by Patrick Ekstrand
STOCKHOLM, May 29 (Xinhua) -- Children who have been infected with COVID-19 suffer with symptoms lasting for months. "One must prepare the family for the fact that the process can be very long, for many children up to one year," said Olof Hertting, a pediatric infectious disease researcher and consultant, in a recent interview with Xinhua.
Working at the Astrid Lindgren Children's Hospital in Stockholm, Hertting is at the frontline of the Swedish efforts to understand the mechanisms behind and treat post-COVID in children. So far, there is no treatment besides alleviating the symptoms.
"There is no specific medical treatment, but we treat the symptoms that occur in connection with long-COVID, such as headaches, nausea, sore throat, stomach pain, and rapid heart rate. Together with a psychologist, physiotherapist and occupational therapist, we support the child in his gradually increasing physical and mental strain," Hertting said.
The most common symptom is pronounced fatigue, he said. "This affects pretty much everyone we met at our reception. There are different types of fatigue but a common type is post-exertional malaise (PEM) which is fatigue that comes after only light to moderate activity and makes you need to rest for a long time afterward.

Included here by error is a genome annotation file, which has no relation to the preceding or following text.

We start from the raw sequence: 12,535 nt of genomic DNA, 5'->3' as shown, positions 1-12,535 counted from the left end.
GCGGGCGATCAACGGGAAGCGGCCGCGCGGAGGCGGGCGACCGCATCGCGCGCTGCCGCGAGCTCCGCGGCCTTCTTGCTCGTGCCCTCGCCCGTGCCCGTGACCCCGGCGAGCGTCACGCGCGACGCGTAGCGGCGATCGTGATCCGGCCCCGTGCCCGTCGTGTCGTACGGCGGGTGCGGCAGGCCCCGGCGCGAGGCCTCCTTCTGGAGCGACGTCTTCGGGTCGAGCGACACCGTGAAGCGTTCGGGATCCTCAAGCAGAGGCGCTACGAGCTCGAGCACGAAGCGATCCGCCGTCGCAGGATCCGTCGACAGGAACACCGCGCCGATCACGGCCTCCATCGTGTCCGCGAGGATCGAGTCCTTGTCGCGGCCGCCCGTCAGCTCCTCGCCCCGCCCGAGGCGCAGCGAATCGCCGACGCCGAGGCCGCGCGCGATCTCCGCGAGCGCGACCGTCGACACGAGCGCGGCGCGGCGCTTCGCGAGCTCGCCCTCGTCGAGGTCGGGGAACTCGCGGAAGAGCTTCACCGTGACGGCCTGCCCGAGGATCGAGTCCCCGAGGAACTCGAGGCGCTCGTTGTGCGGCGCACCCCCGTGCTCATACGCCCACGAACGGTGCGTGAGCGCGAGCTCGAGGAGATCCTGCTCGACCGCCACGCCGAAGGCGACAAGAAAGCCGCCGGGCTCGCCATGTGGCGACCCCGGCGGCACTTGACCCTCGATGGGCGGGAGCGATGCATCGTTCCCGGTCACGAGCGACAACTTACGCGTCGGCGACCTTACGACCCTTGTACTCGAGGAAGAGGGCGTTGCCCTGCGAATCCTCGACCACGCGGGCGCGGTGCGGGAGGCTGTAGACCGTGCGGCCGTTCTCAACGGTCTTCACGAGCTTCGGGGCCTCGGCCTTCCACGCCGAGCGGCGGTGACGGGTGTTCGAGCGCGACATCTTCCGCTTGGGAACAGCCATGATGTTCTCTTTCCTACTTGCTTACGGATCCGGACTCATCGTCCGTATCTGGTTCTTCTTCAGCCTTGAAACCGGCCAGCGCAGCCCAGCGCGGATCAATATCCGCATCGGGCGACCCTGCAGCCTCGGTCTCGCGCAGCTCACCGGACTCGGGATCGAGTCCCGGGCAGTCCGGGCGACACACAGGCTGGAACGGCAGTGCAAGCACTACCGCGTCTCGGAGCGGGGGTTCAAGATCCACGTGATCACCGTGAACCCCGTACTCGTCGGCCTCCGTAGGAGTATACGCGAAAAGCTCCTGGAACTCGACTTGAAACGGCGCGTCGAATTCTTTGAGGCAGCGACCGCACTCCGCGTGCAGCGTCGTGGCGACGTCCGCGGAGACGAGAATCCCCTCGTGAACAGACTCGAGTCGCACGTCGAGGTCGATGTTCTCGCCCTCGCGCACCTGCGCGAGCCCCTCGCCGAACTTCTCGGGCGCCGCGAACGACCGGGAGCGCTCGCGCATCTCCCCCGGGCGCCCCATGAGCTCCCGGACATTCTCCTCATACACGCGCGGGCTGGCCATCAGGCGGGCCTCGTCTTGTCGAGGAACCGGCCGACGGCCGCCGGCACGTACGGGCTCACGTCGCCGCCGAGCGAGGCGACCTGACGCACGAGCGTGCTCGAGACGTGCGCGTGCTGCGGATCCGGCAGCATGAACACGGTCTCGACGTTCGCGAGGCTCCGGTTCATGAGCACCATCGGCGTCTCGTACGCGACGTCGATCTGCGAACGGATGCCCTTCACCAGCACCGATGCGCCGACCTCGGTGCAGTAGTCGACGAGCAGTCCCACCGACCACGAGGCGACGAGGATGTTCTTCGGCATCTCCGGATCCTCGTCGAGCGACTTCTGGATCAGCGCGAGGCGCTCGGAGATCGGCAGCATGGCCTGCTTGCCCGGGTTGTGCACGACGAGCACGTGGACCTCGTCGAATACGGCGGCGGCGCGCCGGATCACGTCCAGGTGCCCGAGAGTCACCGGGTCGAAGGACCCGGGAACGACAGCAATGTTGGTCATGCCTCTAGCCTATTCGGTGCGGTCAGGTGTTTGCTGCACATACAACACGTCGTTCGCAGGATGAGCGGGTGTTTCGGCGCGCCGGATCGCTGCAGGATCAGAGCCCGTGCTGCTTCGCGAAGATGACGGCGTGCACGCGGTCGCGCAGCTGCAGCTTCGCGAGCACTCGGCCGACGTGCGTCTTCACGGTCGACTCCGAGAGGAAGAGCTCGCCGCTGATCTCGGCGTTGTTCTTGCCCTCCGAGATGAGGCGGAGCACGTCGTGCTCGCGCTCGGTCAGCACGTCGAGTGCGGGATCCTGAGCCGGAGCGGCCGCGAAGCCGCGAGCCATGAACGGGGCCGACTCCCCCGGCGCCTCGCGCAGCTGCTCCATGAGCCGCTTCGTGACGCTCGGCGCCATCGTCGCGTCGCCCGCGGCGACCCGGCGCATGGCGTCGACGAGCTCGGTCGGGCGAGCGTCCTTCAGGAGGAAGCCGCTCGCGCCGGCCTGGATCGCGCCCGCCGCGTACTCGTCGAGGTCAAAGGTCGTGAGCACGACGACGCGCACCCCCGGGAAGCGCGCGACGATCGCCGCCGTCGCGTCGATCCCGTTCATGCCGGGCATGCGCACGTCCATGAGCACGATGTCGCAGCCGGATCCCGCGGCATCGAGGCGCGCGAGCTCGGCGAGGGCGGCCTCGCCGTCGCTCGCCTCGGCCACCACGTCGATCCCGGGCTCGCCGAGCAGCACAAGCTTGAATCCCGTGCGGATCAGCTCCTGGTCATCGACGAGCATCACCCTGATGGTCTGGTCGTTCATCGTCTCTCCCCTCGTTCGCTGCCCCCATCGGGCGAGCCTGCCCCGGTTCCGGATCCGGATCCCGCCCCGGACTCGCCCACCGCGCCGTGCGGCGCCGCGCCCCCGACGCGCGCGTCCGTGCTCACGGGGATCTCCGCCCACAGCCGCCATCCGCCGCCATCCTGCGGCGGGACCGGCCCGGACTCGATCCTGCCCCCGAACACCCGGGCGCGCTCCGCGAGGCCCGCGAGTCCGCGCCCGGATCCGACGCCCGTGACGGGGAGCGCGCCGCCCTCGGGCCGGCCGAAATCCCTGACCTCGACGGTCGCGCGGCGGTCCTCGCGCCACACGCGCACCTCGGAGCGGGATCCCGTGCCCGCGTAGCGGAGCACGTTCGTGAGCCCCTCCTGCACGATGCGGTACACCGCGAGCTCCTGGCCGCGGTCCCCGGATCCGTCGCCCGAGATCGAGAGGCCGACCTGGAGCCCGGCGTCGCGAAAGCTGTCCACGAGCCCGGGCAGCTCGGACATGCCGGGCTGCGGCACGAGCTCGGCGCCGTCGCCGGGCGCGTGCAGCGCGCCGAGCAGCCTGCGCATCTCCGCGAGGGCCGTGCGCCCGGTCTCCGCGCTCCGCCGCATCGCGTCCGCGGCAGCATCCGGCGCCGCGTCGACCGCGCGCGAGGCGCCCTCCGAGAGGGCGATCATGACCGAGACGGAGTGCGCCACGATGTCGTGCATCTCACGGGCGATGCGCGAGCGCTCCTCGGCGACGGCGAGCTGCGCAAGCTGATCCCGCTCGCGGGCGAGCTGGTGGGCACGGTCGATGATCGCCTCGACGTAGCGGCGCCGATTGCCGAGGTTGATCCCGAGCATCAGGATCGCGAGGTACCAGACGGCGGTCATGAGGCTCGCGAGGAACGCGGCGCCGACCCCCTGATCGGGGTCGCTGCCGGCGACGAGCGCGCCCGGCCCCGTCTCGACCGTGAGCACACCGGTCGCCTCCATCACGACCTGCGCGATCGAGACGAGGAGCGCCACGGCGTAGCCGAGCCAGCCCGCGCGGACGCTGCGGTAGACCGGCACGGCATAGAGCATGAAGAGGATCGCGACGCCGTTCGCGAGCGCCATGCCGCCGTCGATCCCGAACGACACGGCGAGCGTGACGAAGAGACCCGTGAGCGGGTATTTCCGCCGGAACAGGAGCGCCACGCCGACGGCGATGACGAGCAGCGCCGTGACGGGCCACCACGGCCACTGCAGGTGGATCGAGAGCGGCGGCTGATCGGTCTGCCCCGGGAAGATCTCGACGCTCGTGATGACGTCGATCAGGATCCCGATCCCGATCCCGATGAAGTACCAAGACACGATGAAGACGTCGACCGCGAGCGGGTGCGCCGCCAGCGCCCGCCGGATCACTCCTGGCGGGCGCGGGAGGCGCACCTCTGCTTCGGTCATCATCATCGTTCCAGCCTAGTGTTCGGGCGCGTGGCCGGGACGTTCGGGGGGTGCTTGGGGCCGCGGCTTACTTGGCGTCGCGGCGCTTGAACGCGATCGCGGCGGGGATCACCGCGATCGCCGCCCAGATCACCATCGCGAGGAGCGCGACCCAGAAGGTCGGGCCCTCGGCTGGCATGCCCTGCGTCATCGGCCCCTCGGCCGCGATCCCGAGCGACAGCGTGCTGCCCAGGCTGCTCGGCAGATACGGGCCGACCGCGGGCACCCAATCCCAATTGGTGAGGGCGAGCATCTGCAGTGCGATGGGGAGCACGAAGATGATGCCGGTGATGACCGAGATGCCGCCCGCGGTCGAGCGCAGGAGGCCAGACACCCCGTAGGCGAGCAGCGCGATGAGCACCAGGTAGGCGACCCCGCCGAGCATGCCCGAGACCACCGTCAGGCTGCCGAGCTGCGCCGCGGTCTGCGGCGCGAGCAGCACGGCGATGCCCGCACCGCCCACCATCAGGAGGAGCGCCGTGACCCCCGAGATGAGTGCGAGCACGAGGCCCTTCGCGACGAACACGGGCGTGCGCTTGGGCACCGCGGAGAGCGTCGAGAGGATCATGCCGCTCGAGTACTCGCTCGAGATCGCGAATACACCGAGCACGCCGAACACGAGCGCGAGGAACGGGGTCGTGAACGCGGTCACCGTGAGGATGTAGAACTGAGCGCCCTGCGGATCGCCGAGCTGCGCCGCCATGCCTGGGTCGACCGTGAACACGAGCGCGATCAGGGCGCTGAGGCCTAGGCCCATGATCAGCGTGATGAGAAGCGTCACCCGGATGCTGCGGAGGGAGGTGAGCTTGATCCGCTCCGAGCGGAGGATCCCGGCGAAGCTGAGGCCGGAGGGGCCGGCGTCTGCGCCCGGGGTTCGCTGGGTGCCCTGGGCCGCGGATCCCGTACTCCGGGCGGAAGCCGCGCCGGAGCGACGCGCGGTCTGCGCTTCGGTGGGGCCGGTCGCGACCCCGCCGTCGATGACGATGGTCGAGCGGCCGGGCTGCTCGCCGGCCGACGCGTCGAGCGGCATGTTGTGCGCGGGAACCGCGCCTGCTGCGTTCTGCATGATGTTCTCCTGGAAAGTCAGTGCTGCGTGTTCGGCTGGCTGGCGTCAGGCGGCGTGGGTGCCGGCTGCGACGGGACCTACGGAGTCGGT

Physical symptoms aside, post-COVID often leads to other problems, Hertting said. "Schooling is often affected and could in the worst case lead to not being able to complete schooling according to plan. This creates a lot of stress in the young people which further aggravates the symptoms."
Even though the symptoms are well-documented, little is known about how many of the more than 166,000 individuals aged zero to 19 across the country who have been confirmed infected have sought medical care for lingering symptoms. There are official statistics, but these are extremely unreliable, Hertting said.
"Unfortunately, you cannot use these numbers. They are taken from diagnostic codes that have been used differently in different care facilities. We do not know today how many children or young people have been affected by long-COVID."
Individuals aged 11-17 seem to be most affected, Hertting said. "Also, girls seem to be affected more often but we do not know if they are affected worse. We hope that our research in this area will be able to answer that. The theory launched in adult care is that autoimmune conditions are more common in women and that there may be such a component in this."
Even though Hertting does not believe long-COVID in children and youth is likely to lead to a "lost generation," he said it caused those who are affected a lot of suffering.
"I think it is far too early to speculate, but my feeling is it is probably more about individuals who are hit very hard rather than a 'lost generation'."
Saying more research is needed, Hertting, however, has faith. "We believe that in the long run, the forecast is good, especially if you have previously been completely healthy. The biggest complication is the lack of social contexts for the child, such as absence from school and other social contexts such as leisure activities and sports."
"It's all about how we handle the pandemic. As the number of new infections decreases, long-COVID also decreases over time. So I see a bright future," he said. Enditem